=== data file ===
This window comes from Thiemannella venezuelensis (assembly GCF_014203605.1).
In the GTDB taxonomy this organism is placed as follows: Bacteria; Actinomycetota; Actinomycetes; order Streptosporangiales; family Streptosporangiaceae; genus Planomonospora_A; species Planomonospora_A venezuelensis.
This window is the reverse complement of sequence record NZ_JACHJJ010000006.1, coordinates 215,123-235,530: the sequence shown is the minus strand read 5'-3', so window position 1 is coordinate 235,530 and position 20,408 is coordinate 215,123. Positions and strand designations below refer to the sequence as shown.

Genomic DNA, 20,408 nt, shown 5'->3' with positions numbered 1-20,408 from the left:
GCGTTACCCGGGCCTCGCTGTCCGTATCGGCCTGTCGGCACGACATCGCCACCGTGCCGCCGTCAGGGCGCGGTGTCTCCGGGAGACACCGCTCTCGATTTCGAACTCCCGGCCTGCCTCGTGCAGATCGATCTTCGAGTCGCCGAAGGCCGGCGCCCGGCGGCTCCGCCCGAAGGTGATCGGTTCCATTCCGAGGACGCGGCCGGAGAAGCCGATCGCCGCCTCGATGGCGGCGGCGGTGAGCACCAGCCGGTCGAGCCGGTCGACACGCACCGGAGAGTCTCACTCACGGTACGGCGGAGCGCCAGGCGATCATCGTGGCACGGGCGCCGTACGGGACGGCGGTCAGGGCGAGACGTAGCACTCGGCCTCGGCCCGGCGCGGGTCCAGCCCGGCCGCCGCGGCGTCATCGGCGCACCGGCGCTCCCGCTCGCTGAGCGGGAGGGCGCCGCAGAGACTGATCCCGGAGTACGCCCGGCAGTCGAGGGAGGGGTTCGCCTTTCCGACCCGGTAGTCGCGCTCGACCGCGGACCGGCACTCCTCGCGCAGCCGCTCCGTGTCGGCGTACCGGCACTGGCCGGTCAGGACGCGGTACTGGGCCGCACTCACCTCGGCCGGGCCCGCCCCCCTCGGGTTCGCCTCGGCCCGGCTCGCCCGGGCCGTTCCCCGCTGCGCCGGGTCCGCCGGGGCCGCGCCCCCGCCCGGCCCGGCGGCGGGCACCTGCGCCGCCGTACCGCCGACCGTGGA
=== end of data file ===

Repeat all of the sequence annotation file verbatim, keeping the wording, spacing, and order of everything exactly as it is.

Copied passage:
This window comes from Thiemannella venezuelensis (assembly GCF_014203605.1).
In the GTDB taxonomy this organism is placed as follows: Bacteria; Actinomycetota; Actinomycetes; order Streptosporangiales; family Streptosporangiaceae; genus Planomonospora_A; species Planomonospora_A venezuelensis.
This window is the reverse complement of sequence record NZ_JACHJJ010000006.1, coordinates 215,123-235,530: the sequence shown is the minus strand read 5'-3', so window position 1 is coordinate 235,530 and position 20,408 is coordinate 215,123. Positions and strand designations below refer to the sequence as shown.

Genomic DNA, 20,408 nt, shown 5'->3' with positions numbered 1-20,408 from the left:
GCGTTACCCGGGCCTCGCTGTCCGTATCGGCCTGTCGGCACGACATCGCCACCGTGCCGCCGTCAGGGCGCGGTGTCTCCGGGAGACACCGCTCTCGATTTCGAACTCCCGGCCTGCCTCGTGCAGATCGATCTTCGAGTCGCCGAAGGCCGGCGCCCGGCGGCTCCGCCCGAAGGTGATCGGTTCCATTCCGAGGACGCGGCCGGAGAAGCCGATCGCCGCCTCGATGGCGGCGGCGGTGAGCACCAGCCGGTCGAGCCGGTCGACACGCACCGGAGAGTCTCACTCACGGTACGGCGGAGCGCCAGGCGATCATCGTGGCACGGGCGCCGTACGGGACGGCGGTCAGGGCGAGACGTAGCACTCGGCCTCGGCCCGGCGCGGGTCCAGCCCGGCCGCCGCGGCGTCATCGGCGCACCGGCGCTCCCGCTCGCTGAGCGGGAGGGCGCCGCAGAGACTGATCCCGGAGTACGCCCGGCAGTCGAGGGAGGGGTTCGCCTTTCCGACCCGGTAGTCGCGCTCGACCGCGGACCGGCACTCCTCGCGCAGCCGCTCCGTGTCGGCGTACCGGCACTGGCCGGTCAGGACGCGGTACTGGGCCGCACTCACCTCGGCCGGGCCCGCCCCCCTCGGGTTCGCCTCGGCCCGGCTCGCCCGGGCCGTTCCCCGCTGCGCCGGGTCCGCCGGGGCCGCGCCCCCGCCCGGCCCGGCGGCGGGCACCTGCGCCGCCGTACCGCCGACCGTGGA